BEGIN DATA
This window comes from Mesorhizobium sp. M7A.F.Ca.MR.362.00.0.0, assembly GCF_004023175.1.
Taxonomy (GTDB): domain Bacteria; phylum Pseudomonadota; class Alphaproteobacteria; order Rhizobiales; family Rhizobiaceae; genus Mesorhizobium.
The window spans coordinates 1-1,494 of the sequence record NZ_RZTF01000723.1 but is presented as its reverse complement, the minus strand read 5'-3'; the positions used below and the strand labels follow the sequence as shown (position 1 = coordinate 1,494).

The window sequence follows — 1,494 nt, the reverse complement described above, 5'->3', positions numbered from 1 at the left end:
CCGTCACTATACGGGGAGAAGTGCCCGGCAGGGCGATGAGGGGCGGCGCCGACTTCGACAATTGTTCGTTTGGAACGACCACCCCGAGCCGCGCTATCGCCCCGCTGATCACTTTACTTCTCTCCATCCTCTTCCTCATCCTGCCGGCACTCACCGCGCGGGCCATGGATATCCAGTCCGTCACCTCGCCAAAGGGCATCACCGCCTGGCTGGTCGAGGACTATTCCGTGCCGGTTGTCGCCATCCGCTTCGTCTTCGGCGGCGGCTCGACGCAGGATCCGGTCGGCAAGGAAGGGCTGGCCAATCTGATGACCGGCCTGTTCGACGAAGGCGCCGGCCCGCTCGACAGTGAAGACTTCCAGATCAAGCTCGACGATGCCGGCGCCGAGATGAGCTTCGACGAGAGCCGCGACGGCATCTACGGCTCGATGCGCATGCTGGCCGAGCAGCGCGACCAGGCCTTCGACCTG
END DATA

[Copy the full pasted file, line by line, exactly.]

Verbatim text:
This window comes from Mesorhizobium sp. M7A.F.Ca.MR.362.00.0.0, assembly GCF_004023175.1.
Taxonomy (GTDB): domain Bacteria; phylum Pseudomonadota; class Alphaproteobacteria; order Rhizobiales; family Rhizobiaceae; genus Mesorhizobium.
The window spans coordinates 1-1,494 of the sequence record NZ_RZTF01000723.1 but is presented as its reverse complement, the minus strand read 5'-3'; the positions used below and the strand labels follow the sequence as shown (position 1 = coordinate 1,494).

The window sequence follows — 1,494 nt, the reverse complement described above, 5'->3', positions numbered from 1 at the left end:
CCGTCACTATACGGGGAGAAGTGCCCGGCAGGGCGATGAGGGGCGGCGCCGACTTCGACAATTGTTCGTTTGGAACGACCACCCCGAGCCGCGCTATCGCCCCGCTGATCACTTTACTTCTCTCCATCCTCTTCCTCATCCTGCCGGCACTCACCGCGCGGGCCATGGATATCCAGTCCGTCACCTCGCCAAAGGGCATCACCGCCTGGCTGGTCGAGGACTATTCCGTGCCGGTTGTCGCCATCCGCTTCGTCTTCGGCGGCGGCTCGACGCAGGATCCGGTCGGCAAGGAAGGGCTGGCCAATCTGATGACCGGCCTGTTCGACGAAGGCGCCGGCCCGCTCGACAGTGAAGACTTCCAGATCAAGCTCGACGATGCCGGCGCCGAGATGAGCTTCGACGAGAGCCGCGACGGCATCTACGGCTCGATGCGCATGCTGGCCGAGCAGCGCGACCAGGCCTTCGACCTG